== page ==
A significant portion of the audience will be wanting to be reassured that the environments they attend are safe and secure and, given the heightened understanding of risk that now exists, the public will continue to purchase Ticketplan on a wide range of bookings with, generally, higher attachment rates. Equally e-tickets will become the default everywhere combined with some form of COVID protection confirmation, in the near term at least.

Sustainability in all sectors will become more of a default setting – this will include the events industry and whilst the impact of the pandemic has inevitably and necessarily meant that the sector has focused on its survival, sustainability will be part of the planning and design of events.

Ken Paul, Tix Ticketing UK: 

I have been in the ticketing industry since the 1980s and in that period, I have seen significant changes. Computerised ticketing started in the early 1980s with systems such as BOCS and Ticketmaster. Other suppliers started to come to market in the 90s with systems such as PASS, ENTA and Tickets.com.

Online sales started around the early 2000s and to my memory the first one was Tickets.com. It is incredible to think around that time that most venues had call centres handling thousands of calls a day – to now when the venue has very little interaction with the public! Most of our venues sell over 90% of their tickets online with no need for a call centre. Lots of venues now don’t even open their box office until a few hours before the performance. Gone are the days of a new show being announced and a queue forming around the block to get the first tickets!

In London lots of venues have depended on distribution by ticket agents and in reality this has been the same since a musical composer named Robert William Keith partnered up with a music publisher, William Prowse to form a theatre ticketing business originally named Keith, Prowse & Co. They struck deals for allocations with venues, the venue would give Keith Prowse this allocation on a sale or return basis, the agent would charge the venue a commission and the customer would pay the agent a booking fee!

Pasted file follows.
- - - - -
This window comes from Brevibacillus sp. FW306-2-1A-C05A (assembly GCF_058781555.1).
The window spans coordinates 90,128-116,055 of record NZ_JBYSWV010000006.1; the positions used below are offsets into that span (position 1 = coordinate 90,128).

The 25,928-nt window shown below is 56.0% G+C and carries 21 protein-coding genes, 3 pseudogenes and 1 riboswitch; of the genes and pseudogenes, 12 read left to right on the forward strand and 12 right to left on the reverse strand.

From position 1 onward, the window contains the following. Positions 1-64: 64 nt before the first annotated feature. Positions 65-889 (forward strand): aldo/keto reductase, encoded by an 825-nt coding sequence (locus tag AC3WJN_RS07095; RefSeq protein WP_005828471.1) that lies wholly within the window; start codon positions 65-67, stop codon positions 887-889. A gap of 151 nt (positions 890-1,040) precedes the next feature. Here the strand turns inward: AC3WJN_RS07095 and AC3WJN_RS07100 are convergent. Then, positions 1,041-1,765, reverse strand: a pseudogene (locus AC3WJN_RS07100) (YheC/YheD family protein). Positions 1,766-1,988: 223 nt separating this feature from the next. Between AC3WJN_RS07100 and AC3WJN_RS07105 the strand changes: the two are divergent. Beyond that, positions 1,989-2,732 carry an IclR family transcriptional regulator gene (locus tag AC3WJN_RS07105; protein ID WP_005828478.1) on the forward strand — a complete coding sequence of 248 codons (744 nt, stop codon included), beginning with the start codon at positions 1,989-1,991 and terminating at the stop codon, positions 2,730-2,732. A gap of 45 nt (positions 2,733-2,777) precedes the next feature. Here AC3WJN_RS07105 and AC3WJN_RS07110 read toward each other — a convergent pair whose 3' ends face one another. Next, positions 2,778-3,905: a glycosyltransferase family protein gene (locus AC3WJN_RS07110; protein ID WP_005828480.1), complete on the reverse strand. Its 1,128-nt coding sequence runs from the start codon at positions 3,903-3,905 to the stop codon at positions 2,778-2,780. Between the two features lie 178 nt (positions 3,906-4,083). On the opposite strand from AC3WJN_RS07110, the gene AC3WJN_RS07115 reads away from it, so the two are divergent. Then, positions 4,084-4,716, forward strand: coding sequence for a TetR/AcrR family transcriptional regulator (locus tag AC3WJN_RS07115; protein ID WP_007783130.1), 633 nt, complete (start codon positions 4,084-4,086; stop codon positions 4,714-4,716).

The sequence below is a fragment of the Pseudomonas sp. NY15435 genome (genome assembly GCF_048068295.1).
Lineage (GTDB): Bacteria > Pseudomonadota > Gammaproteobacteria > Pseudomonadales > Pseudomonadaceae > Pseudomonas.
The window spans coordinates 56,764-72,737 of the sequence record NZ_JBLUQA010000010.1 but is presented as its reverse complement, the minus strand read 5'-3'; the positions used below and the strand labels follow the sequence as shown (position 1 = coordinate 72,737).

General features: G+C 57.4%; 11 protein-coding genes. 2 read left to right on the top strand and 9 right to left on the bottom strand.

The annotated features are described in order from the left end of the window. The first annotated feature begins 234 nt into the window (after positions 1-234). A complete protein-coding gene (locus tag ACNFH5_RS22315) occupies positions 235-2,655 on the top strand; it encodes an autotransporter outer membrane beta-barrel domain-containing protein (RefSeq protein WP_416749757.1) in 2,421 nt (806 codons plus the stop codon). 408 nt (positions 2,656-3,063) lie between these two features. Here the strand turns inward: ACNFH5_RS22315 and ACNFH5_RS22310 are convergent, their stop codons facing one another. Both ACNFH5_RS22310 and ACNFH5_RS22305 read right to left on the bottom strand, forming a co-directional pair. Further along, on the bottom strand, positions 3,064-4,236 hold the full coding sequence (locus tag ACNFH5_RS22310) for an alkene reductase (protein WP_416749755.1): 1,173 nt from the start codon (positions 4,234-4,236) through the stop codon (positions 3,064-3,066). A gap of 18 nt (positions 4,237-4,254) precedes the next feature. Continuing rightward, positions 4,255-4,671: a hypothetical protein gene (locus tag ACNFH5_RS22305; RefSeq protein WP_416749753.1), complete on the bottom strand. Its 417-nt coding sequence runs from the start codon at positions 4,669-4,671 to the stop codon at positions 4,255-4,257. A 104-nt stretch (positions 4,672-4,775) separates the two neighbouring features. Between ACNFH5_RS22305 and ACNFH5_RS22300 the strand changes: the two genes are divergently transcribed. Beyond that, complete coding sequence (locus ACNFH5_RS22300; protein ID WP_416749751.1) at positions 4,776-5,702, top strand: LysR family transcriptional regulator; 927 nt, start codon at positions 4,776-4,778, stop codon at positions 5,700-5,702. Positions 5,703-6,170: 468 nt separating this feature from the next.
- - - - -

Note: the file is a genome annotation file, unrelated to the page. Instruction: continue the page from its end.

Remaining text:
In return the agent would promote the show for the venue via their own advertising. This has never changed, however, what did change in the mid-1990s was Laurence Miller from Nimax Theatres decided this needed to be more automated and the age of the ticket agent API was born!   

This way the agent didn’t have to actually tell the venue how many tickets they had sold until nearer the performance! From that point all sales were live and had to be reported so the agent couldn’t hold onto the money until nearer event. This has changed the relationship between the venue and the agent beyond recognition in just the last 15 years! It has also cut down on the amount of manual work needed to administer the tickets, handing out allocations, marking back allocations, and so on.

This in effect has given the agents with API all the power, if a new system comes on the market and has the best experience, best marketing tools, etc. Unless an agent is prepared to work with that system, there is virtually no chance of selling the system to the London market.

Over the next five years I believe we will see the following changes in the ticketing scene:

  • There will be more sophisticated marketing tools in the systems, giving venues and promoters more control over their data and less reliance on third parties selling their tickets;
  • Contactless ticketing and payments will be the norm;
  • There will be less reliance on multiple add-ons for data, in my opinion all the data is there in the system and the suppliers have to do more to help their customers understand and utilise this data;
  • APIs will be utilised as the promoters who actually own the show on tours can have access to the data from any system where their event is taking place;
  • Paper tickets will be used purely as souvenir tickets, most people are used to using mobile tickets.

Josef Lageder, business segment manager, events, SKIDATA:

“Digitalisation” is the keyword. 

The industry was moving very slowly in terms of digitalisation before COVID-19, but in 2020 it has caught up to what has not been done in the last five years.

This trend will continue now. Data is the new measure of things, processes will be automated. Cashless payments will become the standard and mobile engagement will gain more and more foothold. Data monetisation – every touchpoint will produce data that can be used to increase per capita spending and reduce costs by identifying weak points.

We will also see interesting innovations in ticketing and access control, ticketless access will become more and more traction using only my biometric data for access.


Image: Pablo Heimplatz on Unsplash